Millions of Americans planning to take to the roads and skies for Thanksgiving face travel chaos because of a storm that's forecast to batter the Northeast on Wednesday. Meteorologists said Tuesday that the nor'easter was likely to hit on a day when more than 46 million people across the nation were expected to journey 50 miles or more.
The nor'easter is expected to throw a variety of misery at travelers, from a slushy mixture and rain and snow and 30-mph winds in Boston, New York City and Washington, D.C., to as much as 16 inches of snow in western Massachusetts. "Travel is not going to be a lot of fun for people trying to get to Grandma's house on Wednesday," said Kevin Roth, lead meteorologist at The Weather Channel. Major airports would be lucky to escape without significant delays, Roth said.
As it has in previous winter holiday seasons, the Defense Department will open up unused military airspace for commercial flights Wednesday through Sunday. The airspace, mainly on the East Coast and throughout the Gulf of Mexico and the Southwest, will make available "more highways in the sky that we can move planes through to get people to their destination efficiently," said Michael Huerta, administrator of the Federal Aviation Administration.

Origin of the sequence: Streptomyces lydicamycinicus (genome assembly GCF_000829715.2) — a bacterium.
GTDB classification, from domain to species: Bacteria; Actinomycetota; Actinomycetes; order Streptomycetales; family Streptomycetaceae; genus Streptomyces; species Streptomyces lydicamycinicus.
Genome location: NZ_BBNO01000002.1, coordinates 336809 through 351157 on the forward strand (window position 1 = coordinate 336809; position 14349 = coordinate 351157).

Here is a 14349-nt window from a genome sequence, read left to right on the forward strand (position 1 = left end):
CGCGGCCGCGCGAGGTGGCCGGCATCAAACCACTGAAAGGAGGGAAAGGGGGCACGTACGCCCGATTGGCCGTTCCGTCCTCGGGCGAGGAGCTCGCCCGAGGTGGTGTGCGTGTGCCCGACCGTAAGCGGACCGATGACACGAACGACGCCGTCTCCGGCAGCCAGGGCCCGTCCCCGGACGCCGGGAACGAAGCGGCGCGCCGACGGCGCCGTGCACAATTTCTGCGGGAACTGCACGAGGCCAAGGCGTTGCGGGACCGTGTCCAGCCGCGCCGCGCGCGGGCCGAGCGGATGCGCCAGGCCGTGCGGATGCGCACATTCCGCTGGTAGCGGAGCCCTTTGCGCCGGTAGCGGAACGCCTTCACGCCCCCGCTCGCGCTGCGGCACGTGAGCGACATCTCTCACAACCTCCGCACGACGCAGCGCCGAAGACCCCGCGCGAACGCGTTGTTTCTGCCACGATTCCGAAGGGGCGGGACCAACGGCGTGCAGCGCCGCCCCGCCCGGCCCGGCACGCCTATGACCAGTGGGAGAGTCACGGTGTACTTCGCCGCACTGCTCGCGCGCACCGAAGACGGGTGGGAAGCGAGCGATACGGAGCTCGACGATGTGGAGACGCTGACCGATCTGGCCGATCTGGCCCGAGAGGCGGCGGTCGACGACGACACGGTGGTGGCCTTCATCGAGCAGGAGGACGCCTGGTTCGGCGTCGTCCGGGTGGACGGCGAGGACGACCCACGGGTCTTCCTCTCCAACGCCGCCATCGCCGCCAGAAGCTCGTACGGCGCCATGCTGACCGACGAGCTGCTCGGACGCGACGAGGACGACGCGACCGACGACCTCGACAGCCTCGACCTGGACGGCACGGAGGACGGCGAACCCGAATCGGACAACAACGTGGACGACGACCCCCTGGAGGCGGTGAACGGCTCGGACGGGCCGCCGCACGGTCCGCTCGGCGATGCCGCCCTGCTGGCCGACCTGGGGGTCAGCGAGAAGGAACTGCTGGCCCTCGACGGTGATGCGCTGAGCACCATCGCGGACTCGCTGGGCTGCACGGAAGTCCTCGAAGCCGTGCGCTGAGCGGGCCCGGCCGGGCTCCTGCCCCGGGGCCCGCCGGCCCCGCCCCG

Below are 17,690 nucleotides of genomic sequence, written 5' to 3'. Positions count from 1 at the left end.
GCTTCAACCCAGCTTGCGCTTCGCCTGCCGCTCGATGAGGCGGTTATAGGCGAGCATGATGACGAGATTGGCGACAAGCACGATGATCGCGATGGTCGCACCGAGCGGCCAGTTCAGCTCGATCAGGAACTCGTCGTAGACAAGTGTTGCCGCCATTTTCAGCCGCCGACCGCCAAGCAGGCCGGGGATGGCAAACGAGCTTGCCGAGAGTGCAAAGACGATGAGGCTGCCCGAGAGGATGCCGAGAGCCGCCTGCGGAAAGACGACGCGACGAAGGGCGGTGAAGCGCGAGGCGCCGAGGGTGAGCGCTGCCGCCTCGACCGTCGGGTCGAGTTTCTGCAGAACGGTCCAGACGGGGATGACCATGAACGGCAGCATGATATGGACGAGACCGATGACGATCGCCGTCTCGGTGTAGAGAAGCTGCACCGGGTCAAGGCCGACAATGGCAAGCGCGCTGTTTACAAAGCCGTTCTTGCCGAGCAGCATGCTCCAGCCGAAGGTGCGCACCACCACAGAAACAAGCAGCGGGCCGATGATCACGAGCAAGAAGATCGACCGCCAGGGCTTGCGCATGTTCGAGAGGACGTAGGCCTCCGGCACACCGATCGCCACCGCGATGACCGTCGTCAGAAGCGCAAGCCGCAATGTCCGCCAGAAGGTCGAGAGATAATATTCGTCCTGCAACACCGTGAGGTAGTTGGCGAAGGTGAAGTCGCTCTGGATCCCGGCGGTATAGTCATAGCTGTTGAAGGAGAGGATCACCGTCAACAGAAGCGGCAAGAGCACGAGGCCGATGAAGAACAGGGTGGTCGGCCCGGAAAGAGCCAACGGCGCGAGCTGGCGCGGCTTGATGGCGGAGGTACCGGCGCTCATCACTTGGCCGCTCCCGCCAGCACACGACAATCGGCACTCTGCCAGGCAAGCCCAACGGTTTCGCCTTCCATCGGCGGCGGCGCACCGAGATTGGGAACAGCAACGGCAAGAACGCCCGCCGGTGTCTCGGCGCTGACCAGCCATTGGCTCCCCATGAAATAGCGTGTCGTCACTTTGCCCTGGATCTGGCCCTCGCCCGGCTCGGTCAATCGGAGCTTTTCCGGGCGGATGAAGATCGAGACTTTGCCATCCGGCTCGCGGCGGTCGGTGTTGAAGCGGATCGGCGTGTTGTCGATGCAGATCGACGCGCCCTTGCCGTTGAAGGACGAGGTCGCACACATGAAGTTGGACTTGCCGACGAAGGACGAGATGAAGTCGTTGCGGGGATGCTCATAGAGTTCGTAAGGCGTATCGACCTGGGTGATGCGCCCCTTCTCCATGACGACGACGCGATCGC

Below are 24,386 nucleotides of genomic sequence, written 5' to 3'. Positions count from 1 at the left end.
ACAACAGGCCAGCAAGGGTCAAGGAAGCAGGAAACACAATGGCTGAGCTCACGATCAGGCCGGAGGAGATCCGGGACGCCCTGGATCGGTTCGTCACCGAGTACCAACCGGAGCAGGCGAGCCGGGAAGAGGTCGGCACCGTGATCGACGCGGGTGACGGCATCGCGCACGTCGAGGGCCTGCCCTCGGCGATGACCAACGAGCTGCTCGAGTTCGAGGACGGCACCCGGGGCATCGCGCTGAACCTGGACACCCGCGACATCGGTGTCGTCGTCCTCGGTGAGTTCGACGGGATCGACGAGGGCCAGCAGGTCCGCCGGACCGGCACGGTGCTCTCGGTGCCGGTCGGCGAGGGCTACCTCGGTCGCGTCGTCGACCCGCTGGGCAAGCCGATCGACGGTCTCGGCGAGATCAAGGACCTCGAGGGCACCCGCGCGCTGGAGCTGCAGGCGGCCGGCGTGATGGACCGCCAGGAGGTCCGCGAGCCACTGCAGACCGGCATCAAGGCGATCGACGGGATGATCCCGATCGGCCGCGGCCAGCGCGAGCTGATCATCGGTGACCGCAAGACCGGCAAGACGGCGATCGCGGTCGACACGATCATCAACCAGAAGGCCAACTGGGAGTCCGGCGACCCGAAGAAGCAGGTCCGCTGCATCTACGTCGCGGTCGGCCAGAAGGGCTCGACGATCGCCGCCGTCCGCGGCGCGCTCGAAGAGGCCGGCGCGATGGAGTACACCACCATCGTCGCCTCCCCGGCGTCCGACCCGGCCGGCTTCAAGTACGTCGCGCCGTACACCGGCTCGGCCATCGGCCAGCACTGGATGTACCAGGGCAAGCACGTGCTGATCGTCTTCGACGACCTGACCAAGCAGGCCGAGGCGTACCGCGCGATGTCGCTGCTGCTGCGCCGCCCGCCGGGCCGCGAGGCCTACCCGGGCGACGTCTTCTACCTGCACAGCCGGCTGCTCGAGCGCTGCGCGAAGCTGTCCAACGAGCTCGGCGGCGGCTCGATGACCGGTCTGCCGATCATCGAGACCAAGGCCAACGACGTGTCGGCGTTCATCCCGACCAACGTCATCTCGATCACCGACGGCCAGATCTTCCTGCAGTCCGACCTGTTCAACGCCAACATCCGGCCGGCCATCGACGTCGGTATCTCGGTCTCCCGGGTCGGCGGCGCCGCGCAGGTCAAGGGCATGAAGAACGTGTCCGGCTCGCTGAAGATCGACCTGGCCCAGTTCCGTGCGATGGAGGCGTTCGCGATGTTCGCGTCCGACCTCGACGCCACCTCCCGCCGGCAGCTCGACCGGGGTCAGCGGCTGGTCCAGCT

The National Weather Service issued winter storm warnings and watches across a huge, icicle-shaped area from the Canada border to western North Carolina. The snowfall totals will be largest in an interior swath from the Poconos to Maine.
While temperatures reached a sunny 70 degrees in some areas Monday, they could plummet as much as 40 degrees in the next 48 hours. The rising and falling temperatures could cause headaches in western New York following last week's history-making snowfall. Temperatures rose into the 60s Monday, melting some of the snow choking the Buffalo area and putting much of the area under a flood warning.
Business was nonstop Tuesday at Aubuchon Hardware in Greenfield, Massachusetts, where an all-day snowstorm was expected Wednesday.
"It's been all morning — shovels, sand, ice melt, brushes for the car," Tim Seymour, the store's manager, told NBC station WWLP of Springfield.